• Pseudomembranous enterocolitis can occur from antibiotic therapy.

• Use pharmacotherapeutic treatment if the above factors are ruled out (bismuth subsalicylate, loperamide, diphenoxylate).

Constipation (decrease in stool frequency)

• Lack of fiber can be a cause.

• Lack of water can be a cause.

• Poor mobility and drugs with anticholinergic activity can contribute.

• Keep patient well hydrated and use a fiber-containing EN formulation.


• In the event of nasal necrosis, use a small-bore feeding tube and do not tape it too firmly to the nose.

• To prevent esophageal injury, use a small-bore feeding tube.

• To prevent it from clogging, frequently flush the feeding tube with warm water.

• In the event of tube displacement, discourage removing the tube; the tube may have to be anchored with a bridle.



• Use regular human insulin.

• Consider a high-fat, low-carbohydrate EN formulation.

• Regular insulin continuous infusions are sometimes necessary


• Provide additional potassium as an intravenous (IV) or per tube supplement.

• Some institutions allow the addition of potassium salts to the EN formulation.


• Provide additional phosphorus as an IV supplement (e.g., potassium phosphate).

• Some institutions allow the addition of phosphorus salts to the EN formulation (e.g., injectable sodium or potassium phosphate).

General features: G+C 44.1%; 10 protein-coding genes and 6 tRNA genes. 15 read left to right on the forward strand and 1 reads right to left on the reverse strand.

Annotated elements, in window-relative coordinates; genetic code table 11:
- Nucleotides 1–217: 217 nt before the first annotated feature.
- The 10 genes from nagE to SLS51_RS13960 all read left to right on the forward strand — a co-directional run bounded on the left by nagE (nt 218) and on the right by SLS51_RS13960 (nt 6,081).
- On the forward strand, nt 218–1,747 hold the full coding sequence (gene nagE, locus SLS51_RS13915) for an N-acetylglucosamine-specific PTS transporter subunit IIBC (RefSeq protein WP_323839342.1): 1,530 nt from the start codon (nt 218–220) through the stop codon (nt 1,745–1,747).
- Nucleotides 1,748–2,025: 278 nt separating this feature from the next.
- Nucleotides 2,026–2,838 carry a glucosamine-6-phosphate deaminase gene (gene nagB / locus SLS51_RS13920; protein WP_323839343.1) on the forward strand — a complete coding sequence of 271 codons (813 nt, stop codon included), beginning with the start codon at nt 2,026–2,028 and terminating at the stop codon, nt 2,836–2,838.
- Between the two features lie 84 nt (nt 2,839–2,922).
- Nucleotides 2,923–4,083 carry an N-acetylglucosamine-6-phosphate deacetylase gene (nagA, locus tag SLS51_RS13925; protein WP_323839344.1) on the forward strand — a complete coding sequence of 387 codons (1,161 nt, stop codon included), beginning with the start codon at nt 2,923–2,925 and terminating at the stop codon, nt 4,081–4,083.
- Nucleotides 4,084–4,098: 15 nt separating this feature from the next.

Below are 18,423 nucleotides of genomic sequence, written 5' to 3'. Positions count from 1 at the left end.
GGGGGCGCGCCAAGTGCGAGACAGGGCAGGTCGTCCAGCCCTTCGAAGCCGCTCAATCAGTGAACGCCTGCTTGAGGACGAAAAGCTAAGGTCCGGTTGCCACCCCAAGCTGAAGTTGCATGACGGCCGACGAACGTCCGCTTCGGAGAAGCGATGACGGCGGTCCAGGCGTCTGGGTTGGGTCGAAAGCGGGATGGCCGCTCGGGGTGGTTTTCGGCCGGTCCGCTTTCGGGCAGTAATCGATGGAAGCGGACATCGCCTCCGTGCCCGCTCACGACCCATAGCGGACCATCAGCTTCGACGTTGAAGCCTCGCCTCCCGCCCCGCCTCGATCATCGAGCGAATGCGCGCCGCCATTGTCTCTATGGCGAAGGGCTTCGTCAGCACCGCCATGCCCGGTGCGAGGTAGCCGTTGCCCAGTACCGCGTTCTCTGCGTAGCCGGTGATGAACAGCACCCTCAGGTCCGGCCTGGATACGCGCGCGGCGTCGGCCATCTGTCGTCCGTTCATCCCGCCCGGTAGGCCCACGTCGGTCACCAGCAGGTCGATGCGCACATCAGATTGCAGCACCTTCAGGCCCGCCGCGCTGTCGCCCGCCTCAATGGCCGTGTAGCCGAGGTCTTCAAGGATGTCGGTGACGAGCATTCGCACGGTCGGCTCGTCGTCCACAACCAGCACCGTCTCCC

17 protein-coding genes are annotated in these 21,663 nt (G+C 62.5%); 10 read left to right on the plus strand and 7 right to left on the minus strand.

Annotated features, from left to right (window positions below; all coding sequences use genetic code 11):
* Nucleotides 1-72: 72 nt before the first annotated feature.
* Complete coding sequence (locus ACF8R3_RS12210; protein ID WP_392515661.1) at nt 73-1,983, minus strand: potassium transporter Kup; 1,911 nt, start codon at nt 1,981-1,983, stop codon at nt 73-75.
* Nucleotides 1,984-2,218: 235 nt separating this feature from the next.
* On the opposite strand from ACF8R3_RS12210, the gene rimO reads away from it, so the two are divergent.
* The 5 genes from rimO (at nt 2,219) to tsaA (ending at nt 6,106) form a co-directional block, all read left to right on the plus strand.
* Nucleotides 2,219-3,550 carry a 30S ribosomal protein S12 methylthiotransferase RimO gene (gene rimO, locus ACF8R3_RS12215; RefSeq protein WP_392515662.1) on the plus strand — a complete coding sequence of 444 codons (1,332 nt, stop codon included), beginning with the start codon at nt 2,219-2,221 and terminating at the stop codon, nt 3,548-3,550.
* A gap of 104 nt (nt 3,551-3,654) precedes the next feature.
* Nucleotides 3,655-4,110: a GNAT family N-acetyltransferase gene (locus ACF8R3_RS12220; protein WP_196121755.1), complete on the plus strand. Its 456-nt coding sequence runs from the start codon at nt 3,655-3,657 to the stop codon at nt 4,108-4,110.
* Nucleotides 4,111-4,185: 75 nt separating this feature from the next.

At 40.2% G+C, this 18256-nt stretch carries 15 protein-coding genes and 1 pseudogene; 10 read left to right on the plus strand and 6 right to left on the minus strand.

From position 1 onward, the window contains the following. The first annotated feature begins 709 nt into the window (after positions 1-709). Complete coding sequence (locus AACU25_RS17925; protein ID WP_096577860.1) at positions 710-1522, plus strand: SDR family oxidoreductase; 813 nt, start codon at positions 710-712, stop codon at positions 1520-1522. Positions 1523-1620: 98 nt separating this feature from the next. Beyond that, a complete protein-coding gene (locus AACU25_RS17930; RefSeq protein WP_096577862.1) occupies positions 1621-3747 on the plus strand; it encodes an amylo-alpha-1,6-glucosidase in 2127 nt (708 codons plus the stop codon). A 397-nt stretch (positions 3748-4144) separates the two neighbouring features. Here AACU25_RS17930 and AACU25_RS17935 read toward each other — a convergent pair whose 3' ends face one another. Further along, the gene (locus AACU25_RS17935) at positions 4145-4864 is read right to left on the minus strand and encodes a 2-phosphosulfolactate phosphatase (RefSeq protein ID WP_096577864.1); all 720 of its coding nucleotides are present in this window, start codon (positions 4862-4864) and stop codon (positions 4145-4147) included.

Monitoring of enteral nutrition

The intensity of monitoring will be dictated by the condition of the patient:

• Electrolyte balance and glucose control

• Acid-base status via arterial blood gases (critical care only)

• Intake and output for assessment of fluid balance

• Assessment of the patient's abdomen is required:

• Positive bowel sounds usually should be present.

• The abdomen should be soft, nontender, and nondistended in most cases.

• A profoundly distended abdomen usually requires the EN to be decreased or discontinued temporarily.

• Serum prealbumin concentrations, nitrogen balance, or both should be assessed to document efficacy.

Home Nutrition Support

Parenteral nutrition

• PN can be given from weeks to a lifetime (e.g., severe short bowel syndrome).

• PN is usually cycled at night over 10-16 hours.

• Patient must be monitored closely for iron deficiency because iron supplementation is not routinely added to PN.

• Regular assessment of hemoglobin, hematocrit, and mean corpuscular volume is required.

• Serum iron, total iron-binding capacity, and ferritin are commonly used in the diagnosis of iron deficiency.

• Metabolic bone disease is another long-term complication of home PN.

• Supplemental calcium in the PN formulation is usually required (15-25 mEq/d).

• Adequate vitamin K for osteocalcin is important on a long-term basis.

Enteral nutrition

• EN can be given indefinitely as full nutrition support or as a supplement to an oral diet.

• Permanent feeding ostomies are used almost exclusively in home EN.

• Patients in nursing homes and extended care facilities usually receive EN as a continuous (24 hours) or intermittent (e.g., 12 hours) infusion.

• Patients who receive home EN via gastrostomy usually receive bolus feeding (e.g., two 240-mL cans tid via PEG).

• Patients who receive home EN as a supplement to oral intake are often cycled at night (e.g., 1,000 mL at 85 mL/h from 7:00 pm to 7:00 am each night).

18-4. Major Drug-Nutrient Interactions

Phenytoin and Enteral Tube Feeding

• It has been demonstrated that enteral feeding will bind to phenytoin, thus impairing the absorption dramatically, possibly because of the protein component of EN (caseinates).

Management of Phenytoin-Enteral Nutrition Interaction